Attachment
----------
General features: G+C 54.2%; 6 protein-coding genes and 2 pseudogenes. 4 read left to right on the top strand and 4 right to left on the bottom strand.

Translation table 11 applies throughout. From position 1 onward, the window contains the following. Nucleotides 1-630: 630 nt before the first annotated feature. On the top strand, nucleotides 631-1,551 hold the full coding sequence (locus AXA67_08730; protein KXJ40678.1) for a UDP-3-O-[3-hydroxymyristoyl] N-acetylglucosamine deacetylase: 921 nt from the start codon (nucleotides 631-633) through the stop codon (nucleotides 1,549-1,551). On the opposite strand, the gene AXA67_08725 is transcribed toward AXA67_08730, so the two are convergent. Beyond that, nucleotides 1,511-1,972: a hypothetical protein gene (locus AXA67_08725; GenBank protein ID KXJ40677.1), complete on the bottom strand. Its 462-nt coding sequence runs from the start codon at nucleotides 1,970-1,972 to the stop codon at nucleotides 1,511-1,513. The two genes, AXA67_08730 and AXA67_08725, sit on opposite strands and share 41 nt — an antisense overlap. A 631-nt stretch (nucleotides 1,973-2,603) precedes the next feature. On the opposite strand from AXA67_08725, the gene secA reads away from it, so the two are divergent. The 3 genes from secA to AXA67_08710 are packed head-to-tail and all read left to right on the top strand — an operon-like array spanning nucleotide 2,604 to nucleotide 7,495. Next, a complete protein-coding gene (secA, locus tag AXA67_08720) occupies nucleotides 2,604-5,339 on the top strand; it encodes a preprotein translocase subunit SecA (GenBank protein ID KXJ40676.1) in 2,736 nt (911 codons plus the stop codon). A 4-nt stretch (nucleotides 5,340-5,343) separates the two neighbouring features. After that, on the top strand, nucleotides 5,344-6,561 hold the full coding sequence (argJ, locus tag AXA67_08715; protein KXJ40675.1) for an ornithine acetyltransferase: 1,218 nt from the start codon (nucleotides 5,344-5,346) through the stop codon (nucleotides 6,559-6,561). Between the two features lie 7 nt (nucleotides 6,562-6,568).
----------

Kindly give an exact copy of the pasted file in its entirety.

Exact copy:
General features: G+C 54.2%; 6 protein-coding genes and 2 pseudogenes. 4 read left to right on the top strand and 4 right to left on the bottom strand.

Translation table 11 applies throughout. From position 1 onward, the window contains the following. Nucleotides 1-630: 630 nt before the first annotated feature. On the top strand, nucleotides 631-1,551 hold the full coding sequence (locus AXA67_08730; protein KXJ40678.1) for a UDP-3-O-[3-hydroxymyristoyl] N-acetylglucosamine deacetylase: 921 nt from the start codon (nucleotides 631-633) through the stop codon (nucleotides 1,549-1,551). On the opposite strand, the gene AXA67_08725 is transcribed toward AXA67_08730, so the two are convergent. Beyond that, nucleotides 1,511-1,972: a hypothetical protein gene (locus AXA67_08725; GenBank protein ID KXJ40677.1), complete on the bottom strand. Its 462-nt coding sequence runs from the start codon at nucleotides 1,970-1,972 to the stop codon at nucleotides 1,511-1,513. The two genes, AXA67_08730 and AXA67_08725, sit on opposite strands and share 41 nt — an antisense overlap. A 631-nt stretch (nucleotides 1,973-2,603) precedes the next feature. On the opposite strand from AXA67_08725, the gene secA reads away from it, so the two are divergent. The 3 genes from secA to AXA67_08710 are packed head-to-tail and all read left to right on the top strand — an operon-like array spanning nucleotide 2,604 to nucleotide 7,495. Next, a complete protein-coding gene (secA, locus tag AXA67_08720) occupies nucleotides 2,604-5,339 on the top strand; it encodes a preprotein translocase subunit SecA (GenBank protein ID KXJ40676.1) in 2,736 nt (911 codons plus the stop codon). A 4-nt stretch (nucleotides 5,340-5,343) separates the two neighbouring features. After that, on the top strand, nucleotides 5,344-6,561 hold the full coding sequence (argJ, locus tag AXA67_08715; protein KXJ40675.1) for an ornithine acetyltransferase: 1,218 nt from the start codon (nucleotides 5,344-5,346) through the stop codon (nucleotides 6,559-6,561). Between the two features lie 7 nt (nucleotides 6,562-6,568).